History of A House
133 East Fifth Avenue
Another good Conshohocken Dude!
By Jack Coll
Editor’s Note: (This is one in a series of short articles on random houses throughout the borough of Conshohocken, enjoy)
Houses up-and-down the avenues and streets of Conshohocken are, well, today, just houses, but back in the early part of last century, say a hundred years ago many of these houses provided needed services to the community. Many of them were corner stores or mid-block stores, the living rooms of some of these houses doubled as pool rooms, barber shops, cigar stores, candy stores and doctors’ offices. I thought it might be fun, and interesting to point out of few of these houses, that today are occupied by residents who I’m sure had no idea that their house was at one time something more than just a house.
This is also one of those articles where it’s more about the person that lived in the house than the house itself, Enjoy!
Franklin Harrison is a long forgotten resident that created a footnote in Conshohocken History. Mr. Harrison spent a good portion of his life at 133 East Fifth Avenue. The two and a half story Victorian style twin house was built in 1860. Harrison was one of twenty-five charter members of the Washington Fire Company. The founding members of the fire company first met in Davy Stemple’s Hall, once located on lower Forrest Street on the evening of December 20, 1873. Harrison was yet another one of those residents who was an active promoter of numerous borough activities.
It was Harrison’s imitative which aided in organizing a military group known as the “Bullock Guards” established in 1871. He also has the distinction of being the organizer of the Bijou Minstrel Troupe, Conshohocken’s first minstrel aggregation, there were many to follow.
Franklin Harrison’s claim-to-fame in Conshohocken was his fight for free text books for the borough’s school children. That fight began one day as he worked at the Schuylkill Iron Works Plant, once located on Washington Street and currently the one-time steel mill serves as the Millennium Office Building owned by Brian O’Neil. Mr. Harrison recalled in a 1931 Conshohocken Recorder Newspaper interview one of his fellow workmen lamenting that he had to take his young son from school even though he still had a number of grades to go through before he finished. Harrison declared that it was a pity to deprive the boy of that higher education. “I can’t help it,” replied the father, “for if he stays in school, I’ll have to pay eight dollars for the text books, and I can’t afford it.”
It was at that moment that Harrison decided to pioneer for free text books, so that no other boys would have to sacrifice education. He visited every school director on the board at the time and pleaded the cause. Some were adamant, but others wavered. “If we furnish free text books, the children won’t take care of them as they would their own” others argued. As a remedy, Harrison suggested that if the children destroyed the books, they be forced to pay for them. However, the school board was not convinced and rejected the suggestion.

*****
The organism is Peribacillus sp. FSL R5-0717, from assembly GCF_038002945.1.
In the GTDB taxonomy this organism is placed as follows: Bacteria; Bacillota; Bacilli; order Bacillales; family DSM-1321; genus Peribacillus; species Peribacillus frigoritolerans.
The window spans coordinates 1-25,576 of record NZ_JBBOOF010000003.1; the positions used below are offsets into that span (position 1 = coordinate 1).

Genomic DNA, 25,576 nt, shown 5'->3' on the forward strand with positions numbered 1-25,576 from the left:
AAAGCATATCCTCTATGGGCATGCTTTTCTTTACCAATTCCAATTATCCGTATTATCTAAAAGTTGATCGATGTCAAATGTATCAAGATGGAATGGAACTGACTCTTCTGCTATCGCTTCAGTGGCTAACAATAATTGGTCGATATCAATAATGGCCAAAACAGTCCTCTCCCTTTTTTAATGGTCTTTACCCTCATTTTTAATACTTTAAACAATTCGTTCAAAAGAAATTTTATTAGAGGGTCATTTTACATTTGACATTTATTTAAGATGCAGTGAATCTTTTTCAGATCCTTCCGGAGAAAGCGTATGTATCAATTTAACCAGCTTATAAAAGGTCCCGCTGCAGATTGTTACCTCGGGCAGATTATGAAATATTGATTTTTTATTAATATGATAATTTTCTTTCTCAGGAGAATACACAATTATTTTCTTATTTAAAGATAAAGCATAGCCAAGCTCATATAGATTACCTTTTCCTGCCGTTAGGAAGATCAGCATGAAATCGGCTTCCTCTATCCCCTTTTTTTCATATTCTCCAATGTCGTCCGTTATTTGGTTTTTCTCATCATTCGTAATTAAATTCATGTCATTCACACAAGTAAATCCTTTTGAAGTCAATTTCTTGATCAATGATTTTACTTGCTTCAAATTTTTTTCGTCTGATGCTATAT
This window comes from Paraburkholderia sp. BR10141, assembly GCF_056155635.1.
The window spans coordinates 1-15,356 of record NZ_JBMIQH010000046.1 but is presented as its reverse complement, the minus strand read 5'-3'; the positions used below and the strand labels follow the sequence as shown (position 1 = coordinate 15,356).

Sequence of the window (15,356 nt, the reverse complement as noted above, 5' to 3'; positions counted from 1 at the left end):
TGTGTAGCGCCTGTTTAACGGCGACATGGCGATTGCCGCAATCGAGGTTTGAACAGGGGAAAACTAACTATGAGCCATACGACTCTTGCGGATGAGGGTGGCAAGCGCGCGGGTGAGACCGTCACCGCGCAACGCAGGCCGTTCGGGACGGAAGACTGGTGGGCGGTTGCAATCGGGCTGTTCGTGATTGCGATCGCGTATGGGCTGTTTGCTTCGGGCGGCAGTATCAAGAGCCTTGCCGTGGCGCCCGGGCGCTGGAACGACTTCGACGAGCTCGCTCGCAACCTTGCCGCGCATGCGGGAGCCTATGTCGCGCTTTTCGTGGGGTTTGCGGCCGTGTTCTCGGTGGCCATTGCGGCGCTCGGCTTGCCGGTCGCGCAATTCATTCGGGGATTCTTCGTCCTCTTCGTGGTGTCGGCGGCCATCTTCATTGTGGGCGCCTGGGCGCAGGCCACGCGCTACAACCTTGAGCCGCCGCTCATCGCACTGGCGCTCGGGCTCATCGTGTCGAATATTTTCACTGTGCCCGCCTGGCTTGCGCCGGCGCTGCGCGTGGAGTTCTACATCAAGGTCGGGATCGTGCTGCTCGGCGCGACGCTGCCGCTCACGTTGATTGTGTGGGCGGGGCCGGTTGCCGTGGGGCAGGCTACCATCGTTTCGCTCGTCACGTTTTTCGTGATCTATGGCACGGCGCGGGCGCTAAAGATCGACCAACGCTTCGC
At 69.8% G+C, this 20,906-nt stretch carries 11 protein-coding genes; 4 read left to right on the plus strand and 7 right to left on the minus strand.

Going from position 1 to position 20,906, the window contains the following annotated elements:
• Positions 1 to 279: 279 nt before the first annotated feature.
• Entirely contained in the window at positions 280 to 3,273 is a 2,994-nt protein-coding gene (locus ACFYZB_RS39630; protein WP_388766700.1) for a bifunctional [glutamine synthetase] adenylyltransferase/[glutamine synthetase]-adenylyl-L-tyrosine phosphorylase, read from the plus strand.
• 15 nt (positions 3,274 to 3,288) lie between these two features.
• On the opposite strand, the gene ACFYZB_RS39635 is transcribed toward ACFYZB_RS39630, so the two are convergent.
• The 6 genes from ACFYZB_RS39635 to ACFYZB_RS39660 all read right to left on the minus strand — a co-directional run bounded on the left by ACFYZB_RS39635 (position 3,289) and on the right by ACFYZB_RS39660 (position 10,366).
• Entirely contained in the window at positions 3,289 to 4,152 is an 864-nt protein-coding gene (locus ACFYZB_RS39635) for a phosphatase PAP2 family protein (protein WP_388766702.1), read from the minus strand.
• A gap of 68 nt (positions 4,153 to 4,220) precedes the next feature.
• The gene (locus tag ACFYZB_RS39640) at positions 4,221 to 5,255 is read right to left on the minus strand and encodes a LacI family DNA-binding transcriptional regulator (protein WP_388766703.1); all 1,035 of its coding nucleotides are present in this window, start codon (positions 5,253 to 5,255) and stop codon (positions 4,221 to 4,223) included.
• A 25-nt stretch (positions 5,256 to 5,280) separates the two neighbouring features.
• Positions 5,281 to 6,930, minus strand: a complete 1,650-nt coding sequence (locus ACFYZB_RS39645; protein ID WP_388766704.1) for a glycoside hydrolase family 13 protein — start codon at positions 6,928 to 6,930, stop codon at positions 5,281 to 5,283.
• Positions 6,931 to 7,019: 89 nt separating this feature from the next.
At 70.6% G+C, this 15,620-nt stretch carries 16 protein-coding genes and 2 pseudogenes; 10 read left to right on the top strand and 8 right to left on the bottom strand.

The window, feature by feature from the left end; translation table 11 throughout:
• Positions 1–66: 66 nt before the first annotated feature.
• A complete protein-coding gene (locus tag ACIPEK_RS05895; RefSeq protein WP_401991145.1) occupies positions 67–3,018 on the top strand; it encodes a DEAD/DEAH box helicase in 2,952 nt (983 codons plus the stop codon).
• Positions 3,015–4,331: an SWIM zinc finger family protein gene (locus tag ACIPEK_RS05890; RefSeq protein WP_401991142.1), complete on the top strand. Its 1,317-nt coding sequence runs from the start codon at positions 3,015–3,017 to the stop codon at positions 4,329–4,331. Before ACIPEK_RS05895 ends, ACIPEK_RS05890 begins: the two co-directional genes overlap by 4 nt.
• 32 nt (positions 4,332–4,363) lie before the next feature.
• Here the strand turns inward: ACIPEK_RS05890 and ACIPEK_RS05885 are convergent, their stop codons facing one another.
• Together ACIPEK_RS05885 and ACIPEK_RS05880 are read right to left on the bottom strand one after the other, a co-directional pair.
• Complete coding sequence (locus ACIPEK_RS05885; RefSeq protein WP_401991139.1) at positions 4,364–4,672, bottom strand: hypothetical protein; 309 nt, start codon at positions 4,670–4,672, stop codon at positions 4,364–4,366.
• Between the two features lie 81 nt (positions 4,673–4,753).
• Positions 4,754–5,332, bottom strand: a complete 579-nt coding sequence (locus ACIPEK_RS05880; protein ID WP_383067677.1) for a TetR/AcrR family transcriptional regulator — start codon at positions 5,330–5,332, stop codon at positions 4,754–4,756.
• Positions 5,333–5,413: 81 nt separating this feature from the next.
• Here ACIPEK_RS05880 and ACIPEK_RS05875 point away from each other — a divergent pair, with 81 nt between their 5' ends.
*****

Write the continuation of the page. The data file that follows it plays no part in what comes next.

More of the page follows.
Harrison took matters into his own hands and became a candidate for a school board seat. He ran for school director on a free textbook platform and won by a two-to-one majority.
Now most of you won’t believe this, but Conshohocken politics will be politics, and Franklin Harrison would never get credit or glory for the free text books in public schools in Conshohocken. At the School Board meeting before Harrison was to take office, the school board voted to abolish the charges for text books, assuring that Harrison would never get credit for eliminating text book fees.
Franklin Harrison came to Conshohocken in 1857, and lived a good portion of his life at 133 East Fifth Avenue. (It wasn’t clear in my research if Franklin Harrison or perhaps maybe his father help build the twin house at 133 and 135 East Fifth Avenue). Harrison was a candidate for Burgess in 1909 and lost to James B. Ray, the jeweler who had a store for many years on lower Fayette Street. Ray served as Burgess from 1909-1913, and again from 1916-1921. By 1926 Harrison was the last surviving member of the charter members of the Washington Fire Company.
Although Harrison was never officially credited with the movement to supply free text books to all Conshohocken students, I’m making this footnote that hereby acknowledges Franklin Harrison for doing just that.
The above information was taken from the book “Tales of Conshohocken and Beyond,” written by Jack and Brian Coll. There are about a dozen copies of this 450 page book still available and can be purchased at Coll’s Custom Framing located at 324 Fayette Street.
Above Photographs include:
An exterior shot of 133 East Fifth Avenue as it looks today.
Members of the Washington Fire Company are shown at the 1926 State Firemen’s Convention held in Philadelphia. Five members of this group also participated in the firemen’s demonstration held in the same city fifty years earlier in 1876 during the city’s Centennial celebration. The five participants from a half a century earlier in the photo included Harry C. Messinger, William Earl, William Stemple, Frank Beaver and Franklin Harrison, who was the only remaining charter member of the fire company. Harrison is seated in the back seat at the far right, Harrison died in the mid 1930’s.
For more chapters of “History of a House” go to Conshystuff.com and look under Articles by Jack Coll where you’ll find more than two dozen House articles.